TCS Daily

Closing the Door on Choices

By Jessica Davis - August 16, 2002 12:00 AM

Using symbols of democracy, capitalism and freedom as a backdrop, Linux software vendor Red Hat put its muscle behind a demonstration in San Francisco on Thursday in support of legislation that would mandate California's state government to use only open source software, such as Linux, in all new software implementations.

Red Hat is currently seeking a sponsor for this bill, now called the Digital Software Security Act (DSSA), and hopes it can be introduced when the California legislature reconvenes in 2003. [The full text of this proposed bill is available here]

Sporting a red fedora, Red Hat CTO Michael Tiemann led a march of about 50 people, mostly young programmers, from the LinuxWorld Expo at Moscone Center to the San Francisco City Hall. Along the way Tiemann stopped seven times -- in front of an American flag, the Sony PlayStation store and other symbols of capitalism, software and democracy -- to talk to the group about the importance of freedom in the software industry.

Yet while riding under a banner of freedom and democracy, the bill in its current form actually diminishes choices by preventing the California state government from considering the purchase of popular software from companies such as Microsoft, Oracle and IBM. Tiemann says that under the proposed bill, once these companies open their code, the state will also be allowed to consider their software.

Supporters of DSSA say that current procurement policies in the California state government make it difficult if not impossible for the state to select and implement open source software over commercial software provided by big vendors. If that's true, it is unfortunate. Businesses around the globe have certainly recognized the merits of deploying open source software and they have voted with their pocketbooks. It didn't take a new law to get them to switch to Linux if Linux made business sense.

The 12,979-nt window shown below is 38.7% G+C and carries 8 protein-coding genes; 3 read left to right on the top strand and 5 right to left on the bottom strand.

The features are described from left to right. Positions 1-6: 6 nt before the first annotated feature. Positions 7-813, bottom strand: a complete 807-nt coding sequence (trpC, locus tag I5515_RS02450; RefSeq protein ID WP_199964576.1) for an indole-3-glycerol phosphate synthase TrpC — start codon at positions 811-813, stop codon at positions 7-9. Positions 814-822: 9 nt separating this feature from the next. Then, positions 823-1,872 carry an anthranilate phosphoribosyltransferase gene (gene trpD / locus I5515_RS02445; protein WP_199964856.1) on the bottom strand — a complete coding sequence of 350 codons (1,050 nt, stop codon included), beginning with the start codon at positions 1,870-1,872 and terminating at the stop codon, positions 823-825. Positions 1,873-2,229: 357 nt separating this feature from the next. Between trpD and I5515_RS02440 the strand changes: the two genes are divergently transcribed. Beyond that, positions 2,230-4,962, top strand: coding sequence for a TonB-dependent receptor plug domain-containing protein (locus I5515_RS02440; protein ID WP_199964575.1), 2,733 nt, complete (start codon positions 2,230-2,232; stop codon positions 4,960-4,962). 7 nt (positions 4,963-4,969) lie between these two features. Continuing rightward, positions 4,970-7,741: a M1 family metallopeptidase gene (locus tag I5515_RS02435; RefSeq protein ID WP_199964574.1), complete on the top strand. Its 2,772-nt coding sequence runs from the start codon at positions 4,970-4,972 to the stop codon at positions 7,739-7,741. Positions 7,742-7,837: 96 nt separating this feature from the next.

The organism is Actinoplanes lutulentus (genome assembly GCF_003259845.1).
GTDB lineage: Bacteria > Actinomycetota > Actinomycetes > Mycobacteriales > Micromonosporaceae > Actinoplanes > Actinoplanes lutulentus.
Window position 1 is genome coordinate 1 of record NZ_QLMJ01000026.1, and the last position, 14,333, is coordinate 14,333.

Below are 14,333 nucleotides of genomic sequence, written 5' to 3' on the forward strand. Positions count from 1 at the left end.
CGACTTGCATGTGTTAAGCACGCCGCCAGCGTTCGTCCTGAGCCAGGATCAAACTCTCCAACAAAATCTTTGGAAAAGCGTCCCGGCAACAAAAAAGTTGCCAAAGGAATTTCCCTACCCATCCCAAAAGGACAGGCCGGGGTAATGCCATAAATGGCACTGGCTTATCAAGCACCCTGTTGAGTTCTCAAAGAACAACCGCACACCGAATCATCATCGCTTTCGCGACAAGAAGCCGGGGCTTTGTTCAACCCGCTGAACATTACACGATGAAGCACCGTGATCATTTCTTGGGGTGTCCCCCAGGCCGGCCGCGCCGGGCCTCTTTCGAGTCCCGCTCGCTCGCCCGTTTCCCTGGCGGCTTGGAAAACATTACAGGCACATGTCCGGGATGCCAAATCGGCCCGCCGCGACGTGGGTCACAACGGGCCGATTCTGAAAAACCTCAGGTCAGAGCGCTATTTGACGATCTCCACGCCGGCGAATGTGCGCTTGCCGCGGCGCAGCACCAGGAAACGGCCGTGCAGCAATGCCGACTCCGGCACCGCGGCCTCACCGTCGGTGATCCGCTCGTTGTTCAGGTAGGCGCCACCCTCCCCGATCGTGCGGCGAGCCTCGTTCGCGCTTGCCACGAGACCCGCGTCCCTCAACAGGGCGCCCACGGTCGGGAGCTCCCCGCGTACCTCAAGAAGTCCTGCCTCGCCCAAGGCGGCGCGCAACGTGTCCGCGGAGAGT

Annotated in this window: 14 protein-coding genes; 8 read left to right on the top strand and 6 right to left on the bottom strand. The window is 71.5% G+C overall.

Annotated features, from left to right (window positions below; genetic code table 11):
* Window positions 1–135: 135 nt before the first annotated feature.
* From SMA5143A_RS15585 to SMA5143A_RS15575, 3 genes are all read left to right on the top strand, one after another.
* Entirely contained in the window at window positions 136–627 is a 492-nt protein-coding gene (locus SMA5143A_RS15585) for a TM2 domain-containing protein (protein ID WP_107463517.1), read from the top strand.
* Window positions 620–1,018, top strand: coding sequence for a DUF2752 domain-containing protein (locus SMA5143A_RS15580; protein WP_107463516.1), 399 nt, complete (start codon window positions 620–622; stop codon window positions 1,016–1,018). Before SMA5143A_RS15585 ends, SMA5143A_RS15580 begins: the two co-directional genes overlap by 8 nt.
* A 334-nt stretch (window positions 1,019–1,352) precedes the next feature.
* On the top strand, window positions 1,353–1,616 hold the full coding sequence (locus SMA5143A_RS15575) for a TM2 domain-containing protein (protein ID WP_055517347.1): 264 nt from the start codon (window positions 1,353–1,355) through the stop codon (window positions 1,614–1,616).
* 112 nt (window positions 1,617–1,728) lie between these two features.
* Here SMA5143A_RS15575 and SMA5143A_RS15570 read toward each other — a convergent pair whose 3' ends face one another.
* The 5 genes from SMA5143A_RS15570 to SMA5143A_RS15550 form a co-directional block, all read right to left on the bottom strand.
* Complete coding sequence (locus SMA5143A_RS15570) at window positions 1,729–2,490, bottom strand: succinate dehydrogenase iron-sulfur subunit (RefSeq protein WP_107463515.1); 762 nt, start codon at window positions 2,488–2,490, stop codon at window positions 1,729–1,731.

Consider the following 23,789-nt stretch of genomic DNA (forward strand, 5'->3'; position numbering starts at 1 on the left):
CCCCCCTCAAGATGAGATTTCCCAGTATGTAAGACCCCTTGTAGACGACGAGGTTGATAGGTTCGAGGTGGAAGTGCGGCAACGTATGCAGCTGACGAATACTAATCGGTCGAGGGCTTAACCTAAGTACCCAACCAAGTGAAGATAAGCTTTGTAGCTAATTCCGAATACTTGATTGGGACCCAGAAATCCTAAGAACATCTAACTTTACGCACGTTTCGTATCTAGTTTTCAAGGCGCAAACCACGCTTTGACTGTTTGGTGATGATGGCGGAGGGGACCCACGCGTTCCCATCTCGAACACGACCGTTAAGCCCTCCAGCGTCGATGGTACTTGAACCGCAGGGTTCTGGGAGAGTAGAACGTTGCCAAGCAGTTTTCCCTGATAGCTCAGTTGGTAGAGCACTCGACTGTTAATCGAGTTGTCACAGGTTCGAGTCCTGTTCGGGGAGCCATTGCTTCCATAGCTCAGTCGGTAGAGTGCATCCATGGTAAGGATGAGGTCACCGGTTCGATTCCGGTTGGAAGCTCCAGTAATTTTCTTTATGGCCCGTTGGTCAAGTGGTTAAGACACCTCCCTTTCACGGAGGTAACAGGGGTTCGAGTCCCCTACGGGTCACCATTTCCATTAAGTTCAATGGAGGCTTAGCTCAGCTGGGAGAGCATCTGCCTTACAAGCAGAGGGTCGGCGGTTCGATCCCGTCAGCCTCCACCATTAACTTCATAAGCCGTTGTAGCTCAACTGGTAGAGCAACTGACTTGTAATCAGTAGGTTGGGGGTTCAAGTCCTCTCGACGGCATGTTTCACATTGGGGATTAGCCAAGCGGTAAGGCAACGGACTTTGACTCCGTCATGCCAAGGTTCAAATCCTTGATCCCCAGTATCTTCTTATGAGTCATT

For example, the company that pioneered selling to consumers over the Web,, last year announced it had saved 25 percent of its IT costs in the third quarter of 2001 alone because it switched to Linux. On the Internet, Linux enjoys a 24 percent server market share and will remain the number 2 operating system behind Microsoft Windows through 2005, according to market research firm IDC.

Similarly, telecom giant Verizon Communications announced this week at LinuxWorld that it had saved $6 million in equipment costs by moving its programmers to Linux and OpenOffice from Windows and Unix-based workstations. The average desktop cost dropped from $22,000 to $3,000 per developer.

And the open source community is quick to point out other potential benefits of such software. For example, businesses and governments that choose open source software are not forced to rely on a single vendor for support, security, bug fixes, patches and enhancements. In some circumstances open source software just makes sense.

So why is state government so far behind business in recognizing the benefits available from open source software? One possibility, as Arnold Kling pointed out in an earlier column, is that open source software isn't always as user-friendly as other available options. Citing limitations of the software, Kling says open source enthusiasts fail to understand that "there are people who use computers who are not programmers. Teachers, lawyers, accountants, and secretaries get no benefit whatsoever from being able to tweak the source code or contact a user's group." Kling might add most government bureaucrats and employees to that list as well, since very few likely have extensive technical expertise.

Politics and bureaucracy may also help drive many procurement decisions. The most obvious example is the recent fiasco with a software contract between Oracle and the state of California. In this six-year, no bid contract, the state bought more software licenses than it had employees. An investigation revealed the contract cost at least $6 million more than it should have. A handful of state IT officials resigned over the flap, including the state's chief information officer.

A knee jerk reaction to those kinds of problems might be to move as far away from commercial software, such as Oracle, as fast as possible. But mandating the use of open source just isn't necessary and sets a dangerous precedent, limiting choices rather than expanding them. To provide taxpayers with the best value, procurement professionals need the flexibility to decide the best products for themselves to fit their needs. They need more choices, not fewer.

Jessica Davis is a career journalist who has spent more than 10 years covering business and technology. Her news stories have appeared on, and other technology news sites.

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